However, Donovan was surprised to find that “the measure of quality of a state’s election administration had no relationship with public confidence in their state’s vote counting.” Instead, partisan influences, particularly the narrative around Trump’s unfounded claims of widespread fraud in the 2020 election appeared to be the primary drivers of diminished trust in the U.S. electoral process among Republican voters.
A stark difference emerged in how Republicans and Democrats viewed the integrity of the 2020 election. The study found an increase in the perception of fraud among Republicans in 2020 compared to 2016, with Democrats showing the opposite trend. Notably, these partisan influences were not as pronounced in the 2016 election. This distinction indicates a potential shift in the attitudes of Republican voters and elites towards the legitimacy of democratic elections in the U.S., moving beyond the normal ebb and flow of partisan confidence that typically correlates with which party wins an election.
“The gulf between Democrats’ and Republicans’ views of election of voter fraud being common widened massively from 2016 to 2020, and Republicans in 2020 were much more likely than Republicans in 2016 to think fraud was common,” Donovan told PsyPost. “Partisan differences in confidence in one’s state’s vote counting went from almost nothing in 2016 to a nearly 50% difference between strong Republicans and strong Democrats in 2020. A large gap persisted through the 2022 elections.”
Additionally, in states where vote counting was delayed in 2020, residents showed significantly lower confidence in their state’s vote count compared to other states. This points to the influence of narratives around the election, particularly those propagated by Trump, in shaping public perception in these specific states. Similarly, in 2020, Republicans living in states not controlled by their party were less confident in vote counting, reflecting the impact of partisan messaging on perceptions of electoral integrity.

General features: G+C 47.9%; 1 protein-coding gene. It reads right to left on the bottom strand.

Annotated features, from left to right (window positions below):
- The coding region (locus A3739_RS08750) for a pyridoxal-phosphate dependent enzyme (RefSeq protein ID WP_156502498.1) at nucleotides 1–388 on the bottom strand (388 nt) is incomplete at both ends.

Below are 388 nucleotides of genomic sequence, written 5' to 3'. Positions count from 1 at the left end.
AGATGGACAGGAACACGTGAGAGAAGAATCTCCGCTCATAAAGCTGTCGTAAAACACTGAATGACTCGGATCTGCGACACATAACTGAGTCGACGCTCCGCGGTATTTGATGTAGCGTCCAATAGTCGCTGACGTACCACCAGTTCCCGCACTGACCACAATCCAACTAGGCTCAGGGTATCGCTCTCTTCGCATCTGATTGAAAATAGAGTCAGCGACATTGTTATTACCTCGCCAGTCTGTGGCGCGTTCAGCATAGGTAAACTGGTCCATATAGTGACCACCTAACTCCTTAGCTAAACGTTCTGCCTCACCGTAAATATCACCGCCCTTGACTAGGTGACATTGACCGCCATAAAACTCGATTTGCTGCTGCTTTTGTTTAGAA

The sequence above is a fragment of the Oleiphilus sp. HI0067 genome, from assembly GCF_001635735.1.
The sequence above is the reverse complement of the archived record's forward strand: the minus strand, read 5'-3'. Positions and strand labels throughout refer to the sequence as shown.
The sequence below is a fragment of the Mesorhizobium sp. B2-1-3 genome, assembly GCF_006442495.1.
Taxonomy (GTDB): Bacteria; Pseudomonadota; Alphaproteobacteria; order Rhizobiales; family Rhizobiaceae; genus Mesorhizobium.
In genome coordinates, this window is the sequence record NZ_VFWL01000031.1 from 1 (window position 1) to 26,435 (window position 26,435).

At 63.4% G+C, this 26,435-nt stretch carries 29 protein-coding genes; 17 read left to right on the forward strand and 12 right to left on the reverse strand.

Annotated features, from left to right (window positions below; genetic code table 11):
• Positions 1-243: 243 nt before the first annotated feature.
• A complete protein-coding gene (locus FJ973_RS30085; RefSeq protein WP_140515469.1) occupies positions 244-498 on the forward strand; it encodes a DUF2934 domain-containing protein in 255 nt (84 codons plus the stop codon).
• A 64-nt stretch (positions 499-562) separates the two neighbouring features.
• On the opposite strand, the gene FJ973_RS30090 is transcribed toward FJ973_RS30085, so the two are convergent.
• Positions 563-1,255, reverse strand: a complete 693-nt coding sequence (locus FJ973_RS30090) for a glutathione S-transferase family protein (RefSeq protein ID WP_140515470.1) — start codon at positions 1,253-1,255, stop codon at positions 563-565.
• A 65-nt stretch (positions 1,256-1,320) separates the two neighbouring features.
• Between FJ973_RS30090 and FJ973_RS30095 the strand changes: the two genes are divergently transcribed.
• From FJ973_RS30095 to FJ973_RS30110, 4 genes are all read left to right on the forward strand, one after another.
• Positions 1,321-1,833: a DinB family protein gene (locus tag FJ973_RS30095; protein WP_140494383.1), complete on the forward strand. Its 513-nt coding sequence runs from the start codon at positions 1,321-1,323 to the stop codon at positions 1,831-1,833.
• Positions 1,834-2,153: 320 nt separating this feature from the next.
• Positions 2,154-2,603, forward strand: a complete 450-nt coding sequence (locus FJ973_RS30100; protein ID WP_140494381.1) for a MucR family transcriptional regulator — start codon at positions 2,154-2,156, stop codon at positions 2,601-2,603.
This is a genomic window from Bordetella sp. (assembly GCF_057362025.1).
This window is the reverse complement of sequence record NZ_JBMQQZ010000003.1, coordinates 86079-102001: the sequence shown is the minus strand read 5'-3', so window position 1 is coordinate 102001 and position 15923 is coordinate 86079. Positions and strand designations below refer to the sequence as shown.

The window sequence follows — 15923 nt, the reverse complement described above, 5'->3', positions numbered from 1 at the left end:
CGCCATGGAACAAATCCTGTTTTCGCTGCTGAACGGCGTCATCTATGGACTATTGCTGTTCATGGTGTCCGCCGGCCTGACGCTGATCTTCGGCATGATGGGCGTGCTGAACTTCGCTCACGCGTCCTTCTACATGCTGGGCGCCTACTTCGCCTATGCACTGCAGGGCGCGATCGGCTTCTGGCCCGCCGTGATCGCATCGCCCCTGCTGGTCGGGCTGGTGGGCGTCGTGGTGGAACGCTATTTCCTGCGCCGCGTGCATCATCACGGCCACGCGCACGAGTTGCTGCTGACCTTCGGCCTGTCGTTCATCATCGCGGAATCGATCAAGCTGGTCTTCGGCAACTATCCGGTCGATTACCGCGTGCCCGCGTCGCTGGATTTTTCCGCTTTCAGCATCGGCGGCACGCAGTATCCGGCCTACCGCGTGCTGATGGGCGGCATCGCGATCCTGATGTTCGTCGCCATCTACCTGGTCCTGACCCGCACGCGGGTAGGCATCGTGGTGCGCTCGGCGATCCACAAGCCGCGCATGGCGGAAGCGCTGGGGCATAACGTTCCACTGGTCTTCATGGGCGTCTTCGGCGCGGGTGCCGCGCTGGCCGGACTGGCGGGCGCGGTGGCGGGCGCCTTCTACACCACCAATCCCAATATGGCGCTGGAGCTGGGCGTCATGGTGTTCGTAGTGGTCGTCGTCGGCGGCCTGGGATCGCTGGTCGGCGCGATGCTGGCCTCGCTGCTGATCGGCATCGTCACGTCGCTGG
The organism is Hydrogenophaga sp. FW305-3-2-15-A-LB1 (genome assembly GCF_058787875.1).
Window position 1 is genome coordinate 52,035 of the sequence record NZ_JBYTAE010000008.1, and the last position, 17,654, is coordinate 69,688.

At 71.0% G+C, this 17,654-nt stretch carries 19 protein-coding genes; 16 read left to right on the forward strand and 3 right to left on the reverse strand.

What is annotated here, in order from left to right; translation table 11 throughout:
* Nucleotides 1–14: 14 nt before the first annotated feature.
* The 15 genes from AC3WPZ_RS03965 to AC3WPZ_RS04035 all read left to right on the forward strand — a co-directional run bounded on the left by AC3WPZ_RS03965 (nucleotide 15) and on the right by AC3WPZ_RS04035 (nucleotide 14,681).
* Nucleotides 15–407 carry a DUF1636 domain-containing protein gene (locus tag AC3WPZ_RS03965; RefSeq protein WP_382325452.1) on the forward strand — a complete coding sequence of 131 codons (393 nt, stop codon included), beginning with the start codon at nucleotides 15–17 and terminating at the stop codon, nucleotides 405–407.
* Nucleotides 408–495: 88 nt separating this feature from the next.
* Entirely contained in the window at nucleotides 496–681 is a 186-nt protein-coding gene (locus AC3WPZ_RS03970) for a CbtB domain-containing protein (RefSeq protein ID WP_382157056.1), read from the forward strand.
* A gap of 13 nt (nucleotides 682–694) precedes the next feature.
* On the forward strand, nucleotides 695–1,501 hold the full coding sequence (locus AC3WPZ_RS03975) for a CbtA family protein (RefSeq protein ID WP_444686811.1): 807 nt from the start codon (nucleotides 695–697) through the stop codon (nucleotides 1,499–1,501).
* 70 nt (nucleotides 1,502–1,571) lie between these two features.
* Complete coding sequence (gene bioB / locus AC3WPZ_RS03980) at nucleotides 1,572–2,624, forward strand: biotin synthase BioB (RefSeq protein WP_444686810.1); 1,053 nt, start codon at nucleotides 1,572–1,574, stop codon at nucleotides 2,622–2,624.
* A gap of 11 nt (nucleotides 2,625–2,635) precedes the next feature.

“The Big Lie seems to have taken a stronger hold in places targeted by Trump’s false narrative – battleground states still counting ballots after election night, and states where Republicans were not in control of the state government,” Donovan explained. “Republicans in these states were significantly less confident in their state’s vote counting than Republicans elsewhere.”
While the study offers critical insights, it is important to note some limitations. First, the study’s reliance on self-reported data means that the findings are subject to the accuracy of respondents’ perceptions and recollections. Additionally, the study captures a snapshot of attitudes during a particularly polarized period in American politics, which may not be representative of more typical electoral cycles.
Future research could explore the long-term effects of these partisan perceptions on election integrity and the potential impact of continued election reforms on public confidence. Additionally, studying these dynamics in less polarized contexts could provide a more comprehensive understanding of the underlying factors influencing public confidence in election systems.
“We still need to better understand forces, other than partisanship, that explain why so many people say they think voter fraud is common and lack confidence in how their votes are counted,” Donovan said.